Breakout UK-based singer-songwriter and guitarist GEORGE EZRA has sailed into the US with his single "Budapest", from his forthcoming US debut album Wanted on Voyage, now impacting radio. "Budapest" is currently the iTunes "Single of the Week," running in the US from Tuesday, August 19th To Monday, August 25th. Download for free on iTunes here (through August 25th):
Early support has come from SiriusXM. After "Budapest" premiered on the satellite radio network's "YouTube 15" show on Hits 1, the song garnered regular airplay on The Spectrum, Alt Nation, Coffee House and Pulse, as well as a featured interview with Out Q's venerable host Larry Flick.
Straight out of the gate press support for George Ezra and "Budapest" has come from a wide range of digital and print media outlets including industry standard Billboard Magazine, as well as tastemaker publications and sites including Stereogum, Bullett Magazine, InStyle, TeenVogue and Nylon Magazine, who deemed the song "…irresistibly catchy" in their summer music issue. Esteemed songwriter and OneRepublic front-man Ryan Tedder named "Budapest" his song of the summer, telling Billboard, "…it's effortless to listen to repeatedly and doesn't sound like anything else."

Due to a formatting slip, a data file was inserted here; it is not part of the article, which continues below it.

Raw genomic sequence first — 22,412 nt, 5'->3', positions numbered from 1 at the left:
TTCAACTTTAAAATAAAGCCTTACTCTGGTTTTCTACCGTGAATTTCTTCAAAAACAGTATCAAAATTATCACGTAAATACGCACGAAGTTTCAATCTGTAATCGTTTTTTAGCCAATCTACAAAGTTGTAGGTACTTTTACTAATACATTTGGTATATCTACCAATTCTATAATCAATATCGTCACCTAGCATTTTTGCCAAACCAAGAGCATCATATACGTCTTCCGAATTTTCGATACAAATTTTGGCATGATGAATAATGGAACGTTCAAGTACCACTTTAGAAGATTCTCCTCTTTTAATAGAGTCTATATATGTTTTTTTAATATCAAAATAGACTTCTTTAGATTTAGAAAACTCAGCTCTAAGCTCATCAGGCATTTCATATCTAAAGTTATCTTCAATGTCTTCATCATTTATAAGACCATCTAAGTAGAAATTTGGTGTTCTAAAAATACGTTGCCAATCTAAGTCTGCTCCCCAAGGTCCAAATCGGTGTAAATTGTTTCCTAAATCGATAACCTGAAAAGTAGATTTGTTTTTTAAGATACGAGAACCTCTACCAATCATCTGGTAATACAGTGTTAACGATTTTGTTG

Already a hit in Europe, Ezra first released "Budapest" overseas last autumn, and in just under a year, the song is approaching 40 million streams on Spotify and 16 million views across its two videos on YouTube and VEVO, taking root in the top 10 across multiple European territories. Unsurprisingly with that record, Ezra made the top five of the BBC Sound of 2014.
The 21-year-old multi-instrumentalist, who has been called "young in years but old of voice" by The Sunday Times, performed "Budapest," as well as a selection of several other tracks from his forthcoming album Wanted On Voyage at heavily attended private showcases in New York City and Los Angeles.  Fans who were unable to attend shouldn't fret, as George will be back stateside in late September 2014.

Be sure to pick up ANONYMOUS, the novel that Publishers Weekly hailed as a "well-crafted piece of experimental, voyeuristic fiction..." and "a winning jumble of the gritty, the raw, and the grotesque" at
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